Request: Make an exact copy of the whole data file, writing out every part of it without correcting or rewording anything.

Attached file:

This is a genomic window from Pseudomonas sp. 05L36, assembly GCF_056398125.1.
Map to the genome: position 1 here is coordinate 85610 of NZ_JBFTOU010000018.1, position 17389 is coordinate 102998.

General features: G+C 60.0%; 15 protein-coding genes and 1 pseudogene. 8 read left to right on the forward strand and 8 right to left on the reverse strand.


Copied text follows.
This is a genomic window from Pseudomonas sp. 05L36, assembly GCF_056398125.1.
Map to the genome: position 1 here is coordinate 85610 of NZ_JBFTOU010000018.1, position 17389 is coordinate 102998.

General features: G+C 60.0%; 15 protein-coding genes and 1 pseudogene. 8 read left to right on the forward strand and 8 right to left on the reverse strand.